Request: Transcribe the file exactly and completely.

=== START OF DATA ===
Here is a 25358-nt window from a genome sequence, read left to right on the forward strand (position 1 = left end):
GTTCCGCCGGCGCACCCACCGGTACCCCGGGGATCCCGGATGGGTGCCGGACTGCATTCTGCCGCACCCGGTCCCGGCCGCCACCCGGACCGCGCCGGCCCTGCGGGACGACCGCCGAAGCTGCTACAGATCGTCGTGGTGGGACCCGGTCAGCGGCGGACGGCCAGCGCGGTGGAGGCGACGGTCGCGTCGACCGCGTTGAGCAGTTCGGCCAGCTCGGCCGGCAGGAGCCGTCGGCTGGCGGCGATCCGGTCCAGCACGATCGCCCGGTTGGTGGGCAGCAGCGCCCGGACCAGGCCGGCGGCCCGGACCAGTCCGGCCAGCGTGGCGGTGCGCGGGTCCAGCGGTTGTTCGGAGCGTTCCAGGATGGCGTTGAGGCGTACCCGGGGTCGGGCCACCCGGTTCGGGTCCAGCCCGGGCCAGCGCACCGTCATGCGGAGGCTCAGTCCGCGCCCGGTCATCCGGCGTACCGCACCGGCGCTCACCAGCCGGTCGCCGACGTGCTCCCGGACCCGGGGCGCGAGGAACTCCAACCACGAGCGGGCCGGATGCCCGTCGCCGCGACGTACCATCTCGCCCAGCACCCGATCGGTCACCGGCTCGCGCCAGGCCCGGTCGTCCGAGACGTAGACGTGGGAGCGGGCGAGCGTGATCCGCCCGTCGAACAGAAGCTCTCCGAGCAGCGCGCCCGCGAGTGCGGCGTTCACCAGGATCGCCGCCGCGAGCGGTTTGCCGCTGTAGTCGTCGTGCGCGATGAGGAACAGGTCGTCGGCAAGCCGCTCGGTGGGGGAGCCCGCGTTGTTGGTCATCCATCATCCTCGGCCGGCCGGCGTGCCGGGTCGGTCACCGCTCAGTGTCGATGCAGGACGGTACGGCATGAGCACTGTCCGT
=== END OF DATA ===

Here is a 25358-nt window from a genome sequence, read left to right on the forward strand (position 1 = left end):
GTTCCGCCGGCGCACCCACCGGTACCCCGGGGATCCCGGATGGGTGCCGGACTGCATTCTGCCGCACCCGGTCCCGGCCGCCACCCGGACCGCGCCGGCCCTGCGGGACGACCGCCGAAGCTGCTACAGATCGTCGTGGTGGGACCCGGTCAGCGGCGGACGGCCAGCGCGGTGGAGGCGACGGTCGCGTCGACCGCGTTGAGCAGTTCGGCCAGCTCGGCCGGCAGGAGCCGTCGGCTGGCGGCGATCCGGTCCAGCACGATCGCCCGGTTGGTGGGCAGCAGCGCCCGGACCAGGCCGGCGGCCCGGACCAGTCCGGCCAGCGTGGCGGTGCGCGGGTCCAGCGGTTGTTCGGAGCGTTCCAGGATGGCGTTGAGGCGTACCCGGGGTCGGGCCACCCGGTTCGGGTCCAGCCCGGGCCAGCGCACCGTCATGCGGAGGCTCAGTCCGCGCCCGGTCATCCGGCGTACCGCACCGGCGCTCACCAGCCGGTCGCCGACGTGCTCCCGGACCCGGGGCGCGAGGAACTCCAACCACGAGCGGGCCGGATGCCCGTCGCCGCGACGTACCATCTCGCCCAGCACCCGATCGGTCACCGGCTCGCGCCAGGCCCGGTCGTCCGAGACGTAGACGTGGGAGCGGGCGAGCGTGATCCGCCCGTCGAACAGAAGCTCTCCGAGCAGCGCGCCCGCGAGTGCGGCGTTCACCAGGATCGCCGCCGCGAGCGGTTTGCCGCTGTAGTCGTCGTGCGCGATGAGGAACAGGTCGTCGGCAAGCCGCTCGGTGGGGGAGCCCGCGTTGTTGGTCATCCATCATCCTCGGCCGGCCGGCGTGCCGGGTCGGTCACCGCTCAGTGTCGATGCAGGACGGTACGGCATGAGCACTGTCCGT